“All Ethics Is Global: New Neuroethics in a Multipolar and Multicultural World”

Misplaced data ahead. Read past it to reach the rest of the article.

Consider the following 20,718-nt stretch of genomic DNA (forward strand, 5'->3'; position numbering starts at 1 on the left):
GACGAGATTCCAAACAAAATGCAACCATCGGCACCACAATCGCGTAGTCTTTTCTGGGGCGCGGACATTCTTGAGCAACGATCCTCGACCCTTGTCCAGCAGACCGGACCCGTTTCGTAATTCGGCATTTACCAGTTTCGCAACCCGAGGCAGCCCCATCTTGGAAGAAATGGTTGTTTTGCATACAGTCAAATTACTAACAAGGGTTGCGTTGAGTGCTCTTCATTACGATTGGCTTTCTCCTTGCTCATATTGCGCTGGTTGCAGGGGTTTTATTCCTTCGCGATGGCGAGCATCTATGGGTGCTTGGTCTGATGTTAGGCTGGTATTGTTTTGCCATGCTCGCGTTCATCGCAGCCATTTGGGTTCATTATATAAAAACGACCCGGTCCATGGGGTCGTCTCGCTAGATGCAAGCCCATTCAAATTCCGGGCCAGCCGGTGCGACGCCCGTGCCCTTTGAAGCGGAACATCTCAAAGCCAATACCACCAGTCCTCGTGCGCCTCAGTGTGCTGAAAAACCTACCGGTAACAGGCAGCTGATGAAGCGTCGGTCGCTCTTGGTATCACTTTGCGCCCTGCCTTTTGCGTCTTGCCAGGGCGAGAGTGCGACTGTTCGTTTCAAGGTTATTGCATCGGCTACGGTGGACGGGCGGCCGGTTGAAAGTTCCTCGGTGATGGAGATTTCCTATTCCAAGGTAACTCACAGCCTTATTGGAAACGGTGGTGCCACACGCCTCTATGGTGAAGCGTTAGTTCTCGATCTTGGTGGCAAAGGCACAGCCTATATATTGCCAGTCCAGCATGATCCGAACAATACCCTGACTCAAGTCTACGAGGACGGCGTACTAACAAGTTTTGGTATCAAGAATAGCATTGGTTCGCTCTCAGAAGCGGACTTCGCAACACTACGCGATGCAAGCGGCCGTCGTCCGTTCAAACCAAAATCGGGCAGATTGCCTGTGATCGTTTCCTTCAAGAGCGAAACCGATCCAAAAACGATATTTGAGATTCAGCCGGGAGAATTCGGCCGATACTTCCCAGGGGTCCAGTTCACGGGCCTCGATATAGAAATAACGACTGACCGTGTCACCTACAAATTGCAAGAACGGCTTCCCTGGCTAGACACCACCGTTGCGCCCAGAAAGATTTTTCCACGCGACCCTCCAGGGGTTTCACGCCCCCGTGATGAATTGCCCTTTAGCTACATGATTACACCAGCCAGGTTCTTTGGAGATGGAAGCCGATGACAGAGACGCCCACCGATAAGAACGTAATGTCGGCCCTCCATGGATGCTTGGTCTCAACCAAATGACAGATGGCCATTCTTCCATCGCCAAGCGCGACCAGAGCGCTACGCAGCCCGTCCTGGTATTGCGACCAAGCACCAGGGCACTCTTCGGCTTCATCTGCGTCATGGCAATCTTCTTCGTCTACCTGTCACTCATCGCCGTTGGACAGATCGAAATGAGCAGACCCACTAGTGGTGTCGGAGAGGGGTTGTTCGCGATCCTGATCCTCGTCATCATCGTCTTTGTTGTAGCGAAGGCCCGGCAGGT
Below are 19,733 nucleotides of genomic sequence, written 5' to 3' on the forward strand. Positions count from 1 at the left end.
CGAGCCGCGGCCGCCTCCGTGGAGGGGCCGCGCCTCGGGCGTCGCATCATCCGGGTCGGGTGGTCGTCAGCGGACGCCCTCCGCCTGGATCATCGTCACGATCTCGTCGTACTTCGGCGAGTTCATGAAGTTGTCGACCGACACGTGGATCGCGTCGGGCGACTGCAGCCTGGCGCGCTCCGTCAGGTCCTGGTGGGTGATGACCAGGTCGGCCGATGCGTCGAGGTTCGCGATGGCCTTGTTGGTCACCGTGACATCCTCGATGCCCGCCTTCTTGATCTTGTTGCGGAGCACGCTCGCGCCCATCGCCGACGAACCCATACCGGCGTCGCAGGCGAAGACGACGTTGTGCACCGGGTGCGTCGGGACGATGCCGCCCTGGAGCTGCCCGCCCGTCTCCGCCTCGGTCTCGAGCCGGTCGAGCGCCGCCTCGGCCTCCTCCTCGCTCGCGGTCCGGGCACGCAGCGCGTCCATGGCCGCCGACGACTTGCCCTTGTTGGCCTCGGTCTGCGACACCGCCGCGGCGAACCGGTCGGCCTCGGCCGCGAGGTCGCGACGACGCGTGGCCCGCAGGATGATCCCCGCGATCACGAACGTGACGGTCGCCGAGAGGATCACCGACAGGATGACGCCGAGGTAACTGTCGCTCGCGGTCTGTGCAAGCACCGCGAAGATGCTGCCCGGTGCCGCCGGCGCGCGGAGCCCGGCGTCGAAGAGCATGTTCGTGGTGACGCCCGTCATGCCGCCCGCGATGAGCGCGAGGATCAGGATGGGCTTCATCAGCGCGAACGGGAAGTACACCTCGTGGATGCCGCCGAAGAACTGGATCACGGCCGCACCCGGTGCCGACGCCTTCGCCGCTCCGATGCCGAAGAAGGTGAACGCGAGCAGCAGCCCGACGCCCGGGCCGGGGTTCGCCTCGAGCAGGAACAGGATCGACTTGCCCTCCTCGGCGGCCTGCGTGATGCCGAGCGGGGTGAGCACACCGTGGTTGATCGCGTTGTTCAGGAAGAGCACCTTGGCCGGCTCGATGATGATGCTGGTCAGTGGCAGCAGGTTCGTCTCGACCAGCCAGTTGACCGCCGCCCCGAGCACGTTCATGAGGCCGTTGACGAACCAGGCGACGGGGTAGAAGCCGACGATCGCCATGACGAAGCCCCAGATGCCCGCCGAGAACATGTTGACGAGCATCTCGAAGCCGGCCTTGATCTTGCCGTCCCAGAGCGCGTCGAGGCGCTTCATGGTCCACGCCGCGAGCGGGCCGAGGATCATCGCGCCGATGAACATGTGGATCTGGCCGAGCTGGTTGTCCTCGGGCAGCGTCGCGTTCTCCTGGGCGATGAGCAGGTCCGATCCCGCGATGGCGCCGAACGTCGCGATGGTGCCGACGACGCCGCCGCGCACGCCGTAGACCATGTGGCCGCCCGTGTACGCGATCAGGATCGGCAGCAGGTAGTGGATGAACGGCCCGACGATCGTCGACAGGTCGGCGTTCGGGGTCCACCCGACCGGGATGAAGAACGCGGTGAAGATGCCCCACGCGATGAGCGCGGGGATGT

In their contribution to Re-Globalization: New Frontiers of Political, Economic, and Social Globalization, Dr. James Giordano and Dr. John R. Shook explore the issues that the globalization process poses on neuroethics. Novel neurotechnologies are being developed and are reaching various markets for use around the world. The relationship between translational research and innovative applications could largely reflect a nation’s social, economic, and in these ways, arguably ethico-legal priorities. The current retreat of neoliberalism opens the field for neuro-nationalism. However, it also opens the field for a wider, more interrogative approach which asserts that neuroethics should be a discursive component of neuroscientific research itself, and not merely a trailing field only disciplined to ask its questions long after neuroscience and neurotechnology (neuroS/T) reaches application. The benefits, burdens, risks, and potential harms of neuroS/T to persons – regarded both as individually separable and as communally integrable – require honest assessment prior to any evaluative or prescriptive stage. That broader and forward-looking approach in turn is far more conducive to developing and sustaining a cosmopolitan neuroethics.